Julie: Such a tricky question. I’ve been working on poems that are witchy, but that are essentially about the relationship between mother and child, especially when that relationship is fraught and difficult. It’s been really hard, because leaning in to the emotional subject matter is always difficult (if it’s painful to read, you can be damn sure it’s painful to write), and also because it deals a lot with how people see themselves - who ‘saves’ whom, and what that means, or doesn’t mean. So I think these poems are going to make up the heart of my thesis.
I’ve also been working on some poems about sex-robots, after reading Franny Choi’s Death by Sex Machine.
I think the most generative places for me in terms of poetry are places that are difficult, and angry. When relationships are difficult to explain or hard to understand - more than one thing is working. But that requires understanding how to make those pieces and cogs fit together into a poem that goes “choo choo” and I’m not sure I’m really there yet.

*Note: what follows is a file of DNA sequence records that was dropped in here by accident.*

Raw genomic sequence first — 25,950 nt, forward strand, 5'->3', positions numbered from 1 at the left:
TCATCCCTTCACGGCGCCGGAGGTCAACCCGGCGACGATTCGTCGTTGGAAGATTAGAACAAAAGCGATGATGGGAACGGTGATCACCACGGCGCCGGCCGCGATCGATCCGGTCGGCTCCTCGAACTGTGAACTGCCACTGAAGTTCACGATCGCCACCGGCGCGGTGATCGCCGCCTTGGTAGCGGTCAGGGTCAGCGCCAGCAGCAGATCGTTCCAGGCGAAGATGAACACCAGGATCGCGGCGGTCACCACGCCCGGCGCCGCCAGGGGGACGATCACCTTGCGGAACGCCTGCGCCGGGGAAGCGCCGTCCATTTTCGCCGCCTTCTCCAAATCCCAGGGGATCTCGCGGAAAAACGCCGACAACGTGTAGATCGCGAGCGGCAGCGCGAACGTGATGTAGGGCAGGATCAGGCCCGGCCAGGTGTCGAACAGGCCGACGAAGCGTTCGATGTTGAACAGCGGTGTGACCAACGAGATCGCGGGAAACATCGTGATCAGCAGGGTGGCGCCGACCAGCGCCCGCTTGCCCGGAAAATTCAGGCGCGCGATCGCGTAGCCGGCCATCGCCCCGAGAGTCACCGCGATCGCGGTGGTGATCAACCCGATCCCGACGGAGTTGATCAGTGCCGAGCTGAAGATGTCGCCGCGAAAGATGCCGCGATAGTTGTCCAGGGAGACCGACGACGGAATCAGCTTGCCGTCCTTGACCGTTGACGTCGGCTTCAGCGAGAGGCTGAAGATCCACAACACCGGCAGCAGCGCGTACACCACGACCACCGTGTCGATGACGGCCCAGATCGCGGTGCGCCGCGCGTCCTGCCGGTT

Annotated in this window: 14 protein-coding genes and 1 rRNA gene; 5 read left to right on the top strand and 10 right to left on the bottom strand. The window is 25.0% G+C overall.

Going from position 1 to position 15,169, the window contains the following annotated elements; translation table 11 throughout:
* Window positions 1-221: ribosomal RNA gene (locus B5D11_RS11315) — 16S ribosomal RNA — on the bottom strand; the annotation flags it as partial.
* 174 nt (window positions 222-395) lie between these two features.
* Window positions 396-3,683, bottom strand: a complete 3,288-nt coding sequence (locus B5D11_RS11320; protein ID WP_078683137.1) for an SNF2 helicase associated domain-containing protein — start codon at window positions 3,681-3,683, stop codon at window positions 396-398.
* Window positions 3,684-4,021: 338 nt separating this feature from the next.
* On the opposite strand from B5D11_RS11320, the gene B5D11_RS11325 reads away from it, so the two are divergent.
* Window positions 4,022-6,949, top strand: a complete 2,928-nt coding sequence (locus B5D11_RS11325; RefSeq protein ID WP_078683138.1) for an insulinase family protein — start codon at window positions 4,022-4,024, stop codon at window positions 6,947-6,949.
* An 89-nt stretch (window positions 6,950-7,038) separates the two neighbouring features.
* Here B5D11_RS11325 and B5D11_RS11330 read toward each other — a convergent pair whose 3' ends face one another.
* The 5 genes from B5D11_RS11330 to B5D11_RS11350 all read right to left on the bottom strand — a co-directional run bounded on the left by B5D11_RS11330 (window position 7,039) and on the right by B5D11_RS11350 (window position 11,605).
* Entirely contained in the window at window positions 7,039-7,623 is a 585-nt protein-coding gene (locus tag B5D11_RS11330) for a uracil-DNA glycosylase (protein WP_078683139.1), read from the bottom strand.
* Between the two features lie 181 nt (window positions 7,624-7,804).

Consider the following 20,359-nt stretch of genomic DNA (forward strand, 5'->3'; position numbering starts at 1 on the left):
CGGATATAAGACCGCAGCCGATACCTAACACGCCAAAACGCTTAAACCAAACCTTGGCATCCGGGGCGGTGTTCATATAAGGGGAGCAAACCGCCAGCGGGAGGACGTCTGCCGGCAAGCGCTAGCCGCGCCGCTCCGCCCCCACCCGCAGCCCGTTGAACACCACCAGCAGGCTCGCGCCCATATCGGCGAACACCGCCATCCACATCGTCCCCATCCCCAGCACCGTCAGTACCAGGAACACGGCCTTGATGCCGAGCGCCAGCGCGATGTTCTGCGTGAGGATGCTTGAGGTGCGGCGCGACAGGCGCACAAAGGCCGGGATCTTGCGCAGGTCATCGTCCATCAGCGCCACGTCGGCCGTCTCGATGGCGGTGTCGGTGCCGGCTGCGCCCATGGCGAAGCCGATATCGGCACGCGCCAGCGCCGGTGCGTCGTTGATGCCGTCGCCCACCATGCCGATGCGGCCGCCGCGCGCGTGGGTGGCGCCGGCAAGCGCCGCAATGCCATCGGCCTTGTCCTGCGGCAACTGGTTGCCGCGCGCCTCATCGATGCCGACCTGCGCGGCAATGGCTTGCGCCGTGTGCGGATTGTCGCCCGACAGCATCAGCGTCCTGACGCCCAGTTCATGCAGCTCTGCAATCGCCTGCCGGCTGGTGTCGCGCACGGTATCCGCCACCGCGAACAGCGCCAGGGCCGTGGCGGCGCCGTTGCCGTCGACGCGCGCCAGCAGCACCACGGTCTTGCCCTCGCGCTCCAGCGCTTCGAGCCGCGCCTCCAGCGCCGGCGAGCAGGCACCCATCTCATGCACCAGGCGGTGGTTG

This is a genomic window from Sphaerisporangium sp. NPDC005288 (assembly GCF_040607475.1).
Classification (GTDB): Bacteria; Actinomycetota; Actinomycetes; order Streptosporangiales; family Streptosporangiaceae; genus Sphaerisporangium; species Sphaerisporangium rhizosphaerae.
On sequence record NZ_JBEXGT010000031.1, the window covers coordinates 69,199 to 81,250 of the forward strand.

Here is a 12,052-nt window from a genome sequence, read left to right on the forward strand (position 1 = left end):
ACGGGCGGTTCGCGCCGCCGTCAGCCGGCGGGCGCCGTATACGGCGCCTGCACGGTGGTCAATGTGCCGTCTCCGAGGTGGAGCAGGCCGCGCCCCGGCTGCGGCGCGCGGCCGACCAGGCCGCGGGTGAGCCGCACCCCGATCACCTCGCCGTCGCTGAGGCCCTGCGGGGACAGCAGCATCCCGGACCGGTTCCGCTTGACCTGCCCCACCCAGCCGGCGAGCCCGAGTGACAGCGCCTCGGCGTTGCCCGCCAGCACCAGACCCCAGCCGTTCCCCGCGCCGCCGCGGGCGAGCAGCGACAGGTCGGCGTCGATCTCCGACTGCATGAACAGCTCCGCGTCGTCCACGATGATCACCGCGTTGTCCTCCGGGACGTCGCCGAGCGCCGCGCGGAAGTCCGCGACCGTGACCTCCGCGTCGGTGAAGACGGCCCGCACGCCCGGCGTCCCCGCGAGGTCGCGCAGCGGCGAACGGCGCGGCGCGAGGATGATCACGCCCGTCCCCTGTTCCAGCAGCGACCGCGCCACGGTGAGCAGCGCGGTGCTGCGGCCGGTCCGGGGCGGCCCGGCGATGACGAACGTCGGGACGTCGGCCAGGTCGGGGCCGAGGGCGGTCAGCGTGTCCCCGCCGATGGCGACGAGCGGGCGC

Q: What is a book, whether that be a poetry collection or novel, that you recommend everyone read?
Neeru: Oh, gosh, so many. Off the top of my head — The Edible Woman by Margaret Atwood. I know it's not the first book by Atwood that comes to anyone's mind, but I'm sure it will be once you've read it!
Julie: Franny Choi’s Soft Science (poetry) which includes poems in Death by Sex Machine
Super super well known, but just because I know people who haven’t Autobiography of Red Anne Carson. Jayy dodd Black Condition ft. Narcissus
And of course a hundred more, but these are things that are the ones that are currently jangling in my head.
Neeru Nagarajan’s fiction has appeared or is forthcoming in Forge Literary Magazine and Hypertext. Her story “Witch Hunt” received an honorary mention in the 2019 Norton Girault Literary Prize and will appear in the Fall issue of Barely South Review.
Julie Webb is the Managing Editor of the nationally-recognized literary journal Mid-American Review.